Much has been made of Sadio Mané’s terrible, no good, very bad season over the course of the year. At least in some quarters. He isn’t scoring as much as he used to, they say, despite that the 25-year old is averaging as many minutes per goal as in his debut season for the Reds—185 and 187, respectively—in which he earned rave reviews across the board. He’s not beating players the same way, they say, even though—and you’ll probably notice a pattern here—he’s dribbling past opponents at exactly the same rate as last season and in fact losing the ball less often when doing so.
But, they say, He just doesn’t look the same. Well, fine, I don’t have any numbers to disprove look. What’s absolutely certain—and likely related to him looking so different—though, is that Sadio Mané is playing a completely different role this season. With the arrival of wide poacher extraordinaire Mohamed Salah, Mané moved from the right-side inside forward position—from which he earned the top scorer title last season—to the left side of attack.
Previously occupied by Philippe Coutinho, the left prong of Jürgen Klopp’s attacking trident revolves around setting up plays more than it does finishing them off. Certainly, cutting inside and shooting has been an—occasionally exhausted—option over the years, but as a general rule in the German’s Liverpool side, attacks originate on the left and end over on the centre-right.
The mouth-watering proposition Liverpool fans believed they were being offered at the start of the season was one where both sides of the trident would be finishing off moves with Coutinho pulling strings in a deeper midfield role. The Fab Four was coined. It was a Beatles thing. You may have heard about it. And when it clicked it could be spectacular.
There are two words to consider there, though. When. Because the famous fab four only ever started four league games and three Champions League games together. And Could. Because despite the impressive goal tallies boasted by the quartet, Liverpool only managed to win three of those games while drawing the other four.
Now, one can speculate as to why a team that has now won 57% of their matches on the season only managed a win rate of 43% when their four best players were on the pitch at the same time, and the data set is admittedly tiny—perhaps it would’ve all evened out given enough time—but the congestion that plagued the left side of the attack with both Mané and Coutinho shading to that side might have had something to do with it.
The two players, perhaps, simply got in each other’s way as often as not. While it mattered little in the 7-0 thumping of an overpowered Maribor side, it created trouble as the Reds struggled to break down West Bromwich and Spartak Moscow. Klopp tried a few different solutions to the quandary, moving Coutinho to the right of midfield against Arsenal, even switching formations—from his favoured 4-3-3 to a 4-2-3-1—playing the Brazilian in a pure number ten role against Leicester, and while the team scored goals, the duo in question still never looked entirely comfortable.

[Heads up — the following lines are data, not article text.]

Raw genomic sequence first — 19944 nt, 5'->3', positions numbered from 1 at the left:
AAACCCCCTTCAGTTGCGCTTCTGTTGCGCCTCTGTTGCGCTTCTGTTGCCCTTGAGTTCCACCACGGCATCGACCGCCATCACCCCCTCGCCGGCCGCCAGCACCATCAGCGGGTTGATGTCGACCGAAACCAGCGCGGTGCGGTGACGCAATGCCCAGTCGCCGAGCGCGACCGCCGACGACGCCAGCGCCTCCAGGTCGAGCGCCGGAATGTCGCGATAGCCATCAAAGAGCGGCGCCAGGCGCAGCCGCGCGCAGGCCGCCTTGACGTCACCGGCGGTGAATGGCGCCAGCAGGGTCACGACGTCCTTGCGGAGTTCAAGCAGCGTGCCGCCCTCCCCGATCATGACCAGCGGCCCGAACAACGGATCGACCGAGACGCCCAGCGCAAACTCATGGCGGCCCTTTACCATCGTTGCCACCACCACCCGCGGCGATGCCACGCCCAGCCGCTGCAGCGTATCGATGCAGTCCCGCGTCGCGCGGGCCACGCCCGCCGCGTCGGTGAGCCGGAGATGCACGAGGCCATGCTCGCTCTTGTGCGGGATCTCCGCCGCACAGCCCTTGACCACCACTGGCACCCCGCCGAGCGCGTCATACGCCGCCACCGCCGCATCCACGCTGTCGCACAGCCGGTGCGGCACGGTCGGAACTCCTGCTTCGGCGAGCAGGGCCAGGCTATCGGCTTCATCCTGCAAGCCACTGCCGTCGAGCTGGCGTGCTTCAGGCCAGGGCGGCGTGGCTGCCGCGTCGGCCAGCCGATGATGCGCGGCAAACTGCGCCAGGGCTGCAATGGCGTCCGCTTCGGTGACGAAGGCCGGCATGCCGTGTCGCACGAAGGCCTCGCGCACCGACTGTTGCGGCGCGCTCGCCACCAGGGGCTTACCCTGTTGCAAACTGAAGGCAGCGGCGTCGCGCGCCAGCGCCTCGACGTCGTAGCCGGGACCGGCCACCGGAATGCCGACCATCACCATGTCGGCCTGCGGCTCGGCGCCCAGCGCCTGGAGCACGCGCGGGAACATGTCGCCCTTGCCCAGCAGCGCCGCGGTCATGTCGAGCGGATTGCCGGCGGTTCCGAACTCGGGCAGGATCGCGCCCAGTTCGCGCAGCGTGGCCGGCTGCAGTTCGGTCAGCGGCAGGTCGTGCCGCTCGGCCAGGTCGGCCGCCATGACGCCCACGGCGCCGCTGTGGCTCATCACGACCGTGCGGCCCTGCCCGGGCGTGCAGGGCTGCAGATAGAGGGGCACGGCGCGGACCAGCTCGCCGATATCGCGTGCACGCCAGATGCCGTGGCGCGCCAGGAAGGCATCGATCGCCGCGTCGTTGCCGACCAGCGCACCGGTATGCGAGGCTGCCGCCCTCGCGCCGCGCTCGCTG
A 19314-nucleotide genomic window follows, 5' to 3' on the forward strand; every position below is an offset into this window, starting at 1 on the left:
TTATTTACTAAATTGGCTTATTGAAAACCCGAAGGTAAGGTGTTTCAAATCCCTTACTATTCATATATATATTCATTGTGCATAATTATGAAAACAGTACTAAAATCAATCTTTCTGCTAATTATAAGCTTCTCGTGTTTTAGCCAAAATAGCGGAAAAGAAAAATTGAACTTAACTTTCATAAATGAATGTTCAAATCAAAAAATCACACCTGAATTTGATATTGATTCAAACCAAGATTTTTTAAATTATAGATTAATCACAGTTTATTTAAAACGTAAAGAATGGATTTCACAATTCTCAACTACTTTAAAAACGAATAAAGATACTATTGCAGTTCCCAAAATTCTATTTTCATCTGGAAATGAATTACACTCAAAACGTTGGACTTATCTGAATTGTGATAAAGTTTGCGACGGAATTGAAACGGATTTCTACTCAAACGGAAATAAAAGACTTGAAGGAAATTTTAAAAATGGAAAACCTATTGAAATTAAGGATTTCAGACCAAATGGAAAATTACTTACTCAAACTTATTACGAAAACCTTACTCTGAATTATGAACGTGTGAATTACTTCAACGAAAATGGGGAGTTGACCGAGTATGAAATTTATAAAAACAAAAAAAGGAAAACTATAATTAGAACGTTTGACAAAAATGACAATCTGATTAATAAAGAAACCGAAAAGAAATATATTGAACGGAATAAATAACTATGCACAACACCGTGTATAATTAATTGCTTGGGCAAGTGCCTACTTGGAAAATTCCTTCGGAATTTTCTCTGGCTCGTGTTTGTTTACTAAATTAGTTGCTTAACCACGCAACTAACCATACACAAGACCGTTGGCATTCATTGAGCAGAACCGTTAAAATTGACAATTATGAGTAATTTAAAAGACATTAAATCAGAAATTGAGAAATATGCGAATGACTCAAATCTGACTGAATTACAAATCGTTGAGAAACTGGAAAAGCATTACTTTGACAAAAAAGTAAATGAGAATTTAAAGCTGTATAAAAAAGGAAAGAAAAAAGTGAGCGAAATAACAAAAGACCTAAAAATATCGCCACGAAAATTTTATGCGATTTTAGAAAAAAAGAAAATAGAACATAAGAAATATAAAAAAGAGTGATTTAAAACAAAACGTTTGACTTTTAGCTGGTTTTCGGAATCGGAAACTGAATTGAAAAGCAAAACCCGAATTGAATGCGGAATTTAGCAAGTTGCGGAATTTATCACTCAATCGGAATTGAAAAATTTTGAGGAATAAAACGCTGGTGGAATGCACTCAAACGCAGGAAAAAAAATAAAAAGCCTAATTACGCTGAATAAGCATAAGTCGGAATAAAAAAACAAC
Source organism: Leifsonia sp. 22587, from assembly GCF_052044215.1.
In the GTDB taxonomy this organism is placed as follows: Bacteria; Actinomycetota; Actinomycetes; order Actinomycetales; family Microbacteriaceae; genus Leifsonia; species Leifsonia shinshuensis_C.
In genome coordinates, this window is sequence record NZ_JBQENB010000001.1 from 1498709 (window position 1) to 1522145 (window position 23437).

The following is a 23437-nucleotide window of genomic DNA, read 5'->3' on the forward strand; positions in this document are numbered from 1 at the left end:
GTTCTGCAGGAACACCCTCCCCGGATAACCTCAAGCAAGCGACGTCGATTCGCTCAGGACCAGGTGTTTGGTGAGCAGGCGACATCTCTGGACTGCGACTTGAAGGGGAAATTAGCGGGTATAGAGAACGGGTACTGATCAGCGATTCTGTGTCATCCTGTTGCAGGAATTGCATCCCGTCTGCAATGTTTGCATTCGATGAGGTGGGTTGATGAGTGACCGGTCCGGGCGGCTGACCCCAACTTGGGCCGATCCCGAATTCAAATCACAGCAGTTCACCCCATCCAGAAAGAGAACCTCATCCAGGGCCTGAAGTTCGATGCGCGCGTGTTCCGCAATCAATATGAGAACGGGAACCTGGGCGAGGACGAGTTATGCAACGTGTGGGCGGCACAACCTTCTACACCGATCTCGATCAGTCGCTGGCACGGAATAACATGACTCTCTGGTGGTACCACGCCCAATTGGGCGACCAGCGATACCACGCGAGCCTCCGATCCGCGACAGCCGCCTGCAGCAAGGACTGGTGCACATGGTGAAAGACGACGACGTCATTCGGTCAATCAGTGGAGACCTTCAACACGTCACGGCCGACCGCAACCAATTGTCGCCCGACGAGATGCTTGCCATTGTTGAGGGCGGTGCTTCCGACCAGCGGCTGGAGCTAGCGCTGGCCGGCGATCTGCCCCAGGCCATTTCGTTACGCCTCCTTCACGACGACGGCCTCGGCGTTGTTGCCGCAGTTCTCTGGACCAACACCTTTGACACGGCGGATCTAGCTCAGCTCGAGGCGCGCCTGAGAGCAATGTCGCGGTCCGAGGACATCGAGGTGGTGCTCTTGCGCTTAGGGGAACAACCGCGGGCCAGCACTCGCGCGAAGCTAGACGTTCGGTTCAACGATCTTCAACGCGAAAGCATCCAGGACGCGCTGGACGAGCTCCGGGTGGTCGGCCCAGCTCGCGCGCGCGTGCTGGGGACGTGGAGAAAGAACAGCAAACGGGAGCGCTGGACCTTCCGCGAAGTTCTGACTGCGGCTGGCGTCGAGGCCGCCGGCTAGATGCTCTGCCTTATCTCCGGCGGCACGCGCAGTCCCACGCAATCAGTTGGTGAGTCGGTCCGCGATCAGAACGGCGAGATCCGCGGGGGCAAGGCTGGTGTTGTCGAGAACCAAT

In the end, the solution seems to have presented itself in the most lucrative of manners: simply allowing Coutinho to get his dream move for an exorbitant fee and letting the team sort itself out. Galvanisation, as it were.
Which brings us all the way back around to Sadio Mané, his performances in the second half of the season—and particularly against Watford on Saturday. Salah will deservedly get the plaudits for his four goals, his torment of Miguel Britos, and his bashful apologies to goalkeeper Orestis Karnezis after the match, but overlooking the impact Mané had in his new playmaking role would be doing the former Southampton man a huge disservice.
Dropping deep and central from his nominal wide left position, the Senegalese was pivotal to nearly everything the Reds created. Two assists—taking his tally to nine on the season—a hockey assist, a delicious chipped through ball that Danny Ings should have converted, and countless skips past his man to the inside followed by a diagonal release to his opposite forward or fullback, all contributed to Mané largely operating as the team’s offensive hub.
There are differences between the two, naturally. Coutinho’s otherworldly close control allowed him to be more comfortable in tighter spaces, and the Brazilian is more of a long shot threat. However, Mané’s outrageous balance will often let him shrug off fouls and play the advantage when it’s there, while his aversion to long range efforts means he will always keep his head up for a pass instead—eschewing the hopeful strike that is often frustratingly blocked.
Whether this new wrinkle in Mané’s evolving game is something Jürgen Klopp worked on in anticipation of Coutinho’s departure, or if this is a more natural progression and the result of his shift to the left, don’t be surprised if the number 19 pops up in the assists columns—primary and secondary—more often than the goals column in the near future. So if you do see him threading through balls down the channels more often than skinning a fullback while breaking into the box, it won’t be an indication that his game has suffered. Merely that his talents are being put to a different use, and ultimately that will be of benefit to the team.